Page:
Another part of our strategy to ensure the commission remains a catalyst for regional growth well into the future is the inclusion of revenue sharing provisions in our grant agreements. Over the years commission projects have generated over $4.3 billion in taxable capital investment resulting in hundreds of millions in new tax revenue for the localities in which they are located and this is by design. Taxable capital investment is factored into the commission’s decision making process when deciding whether to offer a grant for a project and how much that grant should be. Moving forward 5% of the new tax revenue generated by commission funded projects will come back to the commission so that we can continue to make strategic investments in projects that will improve the economies of Southern and Southwest Virginia.

Education and workforce development has always been a top priority for the commission and we are adapting to the needs of our communities moving forward. Our Talent Attraction Program, now in just its third year, is designed to encourage recent graduates to live in Southern and Southwest Virginia while working in targeted, in-demand fields like teachers, industrial and electrical engineers, I.T. professionals, physical therapists and more. While it is too soon to know the full scope of the impact this program will have, I can tell you that our communities are already being made stronger by having hundreds of new graduates working, living and raising families in them who might have had to go elsewhere to pay off their debt without this program.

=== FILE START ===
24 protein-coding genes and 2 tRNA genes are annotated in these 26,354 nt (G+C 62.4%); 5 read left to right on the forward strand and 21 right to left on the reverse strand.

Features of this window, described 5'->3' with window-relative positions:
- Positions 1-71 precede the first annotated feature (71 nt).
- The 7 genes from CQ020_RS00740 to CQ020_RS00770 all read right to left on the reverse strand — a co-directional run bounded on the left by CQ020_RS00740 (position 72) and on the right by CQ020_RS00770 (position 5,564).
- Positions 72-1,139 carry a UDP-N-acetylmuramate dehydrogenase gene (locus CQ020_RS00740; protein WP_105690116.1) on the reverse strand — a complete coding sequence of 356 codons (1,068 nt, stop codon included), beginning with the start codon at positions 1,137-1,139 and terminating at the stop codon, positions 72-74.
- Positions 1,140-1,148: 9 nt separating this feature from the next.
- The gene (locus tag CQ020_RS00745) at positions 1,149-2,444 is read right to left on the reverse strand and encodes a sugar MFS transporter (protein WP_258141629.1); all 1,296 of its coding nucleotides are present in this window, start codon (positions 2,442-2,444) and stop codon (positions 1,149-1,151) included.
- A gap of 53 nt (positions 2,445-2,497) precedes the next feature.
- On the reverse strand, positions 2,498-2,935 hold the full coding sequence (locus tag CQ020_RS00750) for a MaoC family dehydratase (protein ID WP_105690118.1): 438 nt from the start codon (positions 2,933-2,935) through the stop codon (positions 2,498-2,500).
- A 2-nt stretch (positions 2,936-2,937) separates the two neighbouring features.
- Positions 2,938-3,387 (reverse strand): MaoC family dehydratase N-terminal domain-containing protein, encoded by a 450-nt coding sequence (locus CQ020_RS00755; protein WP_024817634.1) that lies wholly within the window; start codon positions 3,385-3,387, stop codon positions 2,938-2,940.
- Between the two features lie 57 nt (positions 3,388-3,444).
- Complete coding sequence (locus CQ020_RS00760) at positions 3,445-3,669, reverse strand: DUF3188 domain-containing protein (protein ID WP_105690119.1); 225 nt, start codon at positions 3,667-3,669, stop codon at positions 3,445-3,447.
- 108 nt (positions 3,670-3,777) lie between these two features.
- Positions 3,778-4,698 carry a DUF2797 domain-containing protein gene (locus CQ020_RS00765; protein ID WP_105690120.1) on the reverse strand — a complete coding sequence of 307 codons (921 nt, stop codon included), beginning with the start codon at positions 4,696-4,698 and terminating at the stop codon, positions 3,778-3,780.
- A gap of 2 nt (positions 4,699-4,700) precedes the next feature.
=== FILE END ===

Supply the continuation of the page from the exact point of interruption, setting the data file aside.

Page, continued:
For entirely too long we have heard about the so called “brain drain.” Too many of our best and brightest go off to school and then choose to utilize their newly gained skills and knowledge elsewhere instead of returning home. This program is designed to start reversing that trend and close the gap between our need for these professionals in Southern and Southwest Virginia and the number of graduates available to fill them. We hope that once these graduates set down roots in our communities and see all that we have to offer they will remain for decades to come.

As you can see, the commission is changing to meet the needs of our communities. We look forward to working with our regional and local partners to continue to develop innovative ways to bring jobs, investment and growth to Southern and Southwest Virginia and we are always open to new ideas.

Owens currently serves as the chairman of the Virginia Tobacco Commission as well as mayor of South Boston.

Over the last 20 years the commission has probably become best known for helping to attract top employers to Southern and Southwest Virginia through our traditional grant programs. These include companies you know well like Microsoft, Tempur/Sealy, Morgan Olson, Aldi and more as well as hundreds of other businesses that have brought more than 26,000 jobs and $4.3 billion of investment to the regions we serve. The commission has done so through grants which have, over time, depleted the funds available to continue attracting new businesses. To counter this, and to ensure that the commission remains viable well into the future, we are adding a new tool to our toolbox: our Community and Business Lending Program.